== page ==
Boundaries by Bob Bignell


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Post January 11, 2007, 09:34:30 PM

Boundaries by Bob Bignell

Space story along the lines of Star Trek. The beginning eases into the story with a problem that has just developed. And the story centers around that problem until the end.

I love space stories and did enjoy reading this one, but I found it to be a little typical. Trapped on a planet with their reactor about to blow up is nothing new.

The characters didn’t come alive with me. I could hardly visualize them and didn’t feel as if I were in the story, watching from within.

But I do see talent that wrote this story, an imagination that knows how to use English, and take a story to its end, stylishly.

I think a little more sensory input is needed. Show how Domine looks, show how worried he is becoming. Interject the sights and sounds of the station with the smell of ozone or a reference to the artificial atmosphere. Little details go a long way in getting the reader into the story.

All in all not bad!
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Post January 16, 2007, 01:56:16 PM

Re: Boundaries by Bob Bignell

I'm afraid this story never grabbed my attention. There was no hook in the first section save that something was obviously wrong with the reactors. The writing was competent, even good at times -- there were some great lines here and there -- but for the most part it just didn't sizzle. Also, the story was replete with typos that a good read through could have fixed. Such as this right at the beginning:

From billion of miles away, icy comets dart in and out of this planet’s orbit, forcing us to look inward as well as to what encircles us. It is --"

Like Megawatts, I can see that this is a talented writer, but the story he produced is rather bland.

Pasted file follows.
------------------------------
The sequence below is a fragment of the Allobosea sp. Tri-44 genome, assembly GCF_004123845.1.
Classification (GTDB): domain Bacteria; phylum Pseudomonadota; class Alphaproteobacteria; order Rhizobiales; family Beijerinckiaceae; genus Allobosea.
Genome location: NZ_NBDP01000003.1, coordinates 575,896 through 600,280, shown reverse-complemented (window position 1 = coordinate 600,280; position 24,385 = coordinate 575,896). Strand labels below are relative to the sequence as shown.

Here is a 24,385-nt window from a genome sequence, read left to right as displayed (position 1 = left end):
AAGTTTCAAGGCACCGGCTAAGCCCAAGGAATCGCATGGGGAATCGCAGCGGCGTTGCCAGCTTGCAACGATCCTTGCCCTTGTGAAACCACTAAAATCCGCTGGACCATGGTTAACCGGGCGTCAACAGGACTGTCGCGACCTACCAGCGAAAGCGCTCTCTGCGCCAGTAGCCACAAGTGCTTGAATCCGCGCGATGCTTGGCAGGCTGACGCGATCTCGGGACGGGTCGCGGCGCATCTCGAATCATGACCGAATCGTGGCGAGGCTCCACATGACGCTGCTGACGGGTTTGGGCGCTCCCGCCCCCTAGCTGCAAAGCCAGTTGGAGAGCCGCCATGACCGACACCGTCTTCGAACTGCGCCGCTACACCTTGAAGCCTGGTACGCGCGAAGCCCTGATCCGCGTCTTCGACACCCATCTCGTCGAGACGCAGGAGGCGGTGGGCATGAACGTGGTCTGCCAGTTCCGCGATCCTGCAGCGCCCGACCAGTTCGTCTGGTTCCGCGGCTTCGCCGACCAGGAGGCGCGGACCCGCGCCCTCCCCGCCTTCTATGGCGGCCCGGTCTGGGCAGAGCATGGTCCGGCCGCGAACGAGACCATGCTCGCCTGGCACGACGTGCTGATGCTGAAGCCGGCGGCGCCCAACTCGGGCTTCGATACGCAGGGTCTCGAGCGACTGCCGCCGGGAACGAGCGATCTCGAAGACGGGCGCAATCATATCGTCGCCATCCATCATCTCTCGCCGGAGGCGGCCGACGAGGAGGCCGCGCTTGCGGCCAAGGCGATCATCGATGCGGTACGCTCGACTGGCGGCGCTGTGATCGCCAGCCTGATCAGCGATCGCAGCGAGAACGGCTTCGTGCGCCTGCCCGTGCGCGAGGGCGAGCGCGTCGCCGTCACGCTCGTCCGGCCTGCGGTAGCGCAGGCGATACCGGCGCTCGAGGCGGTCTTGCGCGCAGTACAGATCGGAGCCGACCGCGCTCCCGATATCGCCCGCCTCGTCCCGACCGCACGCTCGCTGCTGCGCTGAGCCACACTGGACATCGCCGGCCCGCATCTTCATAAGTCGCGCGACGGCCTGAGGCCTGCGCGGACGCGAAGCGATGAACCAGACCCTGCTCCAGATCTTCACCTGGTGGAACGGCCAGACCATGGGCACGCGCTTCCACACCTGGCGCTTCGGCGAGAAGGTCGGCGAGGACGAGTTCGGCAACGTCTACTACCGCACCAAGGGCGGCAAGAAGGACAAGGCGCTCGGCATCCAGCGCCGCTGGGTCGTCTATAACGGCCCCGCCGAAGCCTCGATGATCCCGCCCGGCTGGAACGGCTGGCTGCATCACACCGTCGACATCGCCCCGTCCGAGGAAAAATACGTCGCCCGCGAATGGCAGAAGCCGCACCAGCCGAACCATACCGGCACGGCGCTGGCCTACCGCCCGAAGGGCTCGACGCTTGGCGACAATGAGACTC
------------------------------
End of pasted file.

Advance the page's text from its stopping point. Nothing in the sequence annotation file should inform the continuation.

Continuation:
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Post January 18, 2007, 12:52:03 PM

Re: Boundaries by Bob Bignell

Boundaries by Rob Bignell


Not a bad story, really.  It has a lot of potential in that it was much more about the people than the gizmos.  Our protagonist experiences growth throughout the story and is faced with a fairly well-defined problem which he attempts to solve.  The characters are consistent with just enough quirkiness to give the reader a sense of individuality—which is tough to do with a story this short.  Good job.  

But if this is a part of a greater work, there are some serious problems with the science.  I'll quote a few passages and take on the science one point at a time.

And yes, it is important.  I once read a story where the protagonist picked up a flashlight and defended himself with it by burning the eyes out of his assailants.  By burning the eyes out, I mean the eyeballs turned to little cinders and fell out of the victim's head.  And I mean just a regular flashlight, folks.  Seemed that when he was young, his mother told him not to stare into a flashlight beam because it would burn his eyes out.  And this is what he thought would happen.  

He also refused to believe it when people who read the story challenged it.  

Did I hear you chuckle?  Why would you do that?  This is simply a case where you know the science of flashlights and know that they just don't work that way.  

The first thing a writer has to do is to help the reader to suspend disbelief.  When you don't keep the science believable, it's an uphill battle for the rest of the story.

Okay.  .  .Geektime:

With a gravity of only 0.04, he easily moved along the tunnel’s outside railing to his destination, two-thirds of the way from the reactor. Outside, one could leap several feet into the air; inside, gravity plates kept the crew bound to the deck.

First of all.  .  .how freaking big is this place?  The moon's gravitational pull is 16%, or four times more than the gravity produced by only a fraction of the mass of the station.  It takes 222,111 cubic meters of rock to create 4% of Earth gravity at contact.  .   So this means there is this much mass under (within 27 degrees in any direction) him at any given moment.  Put it this way.  .  .if you dug up Mount Everest down to the magma and floated it in space.  .  .it would have a gravitational field of about 2.5% of Earth Normal.  .  .  .but only if you were standing at the peak.  Anywhere else on the thing would be less.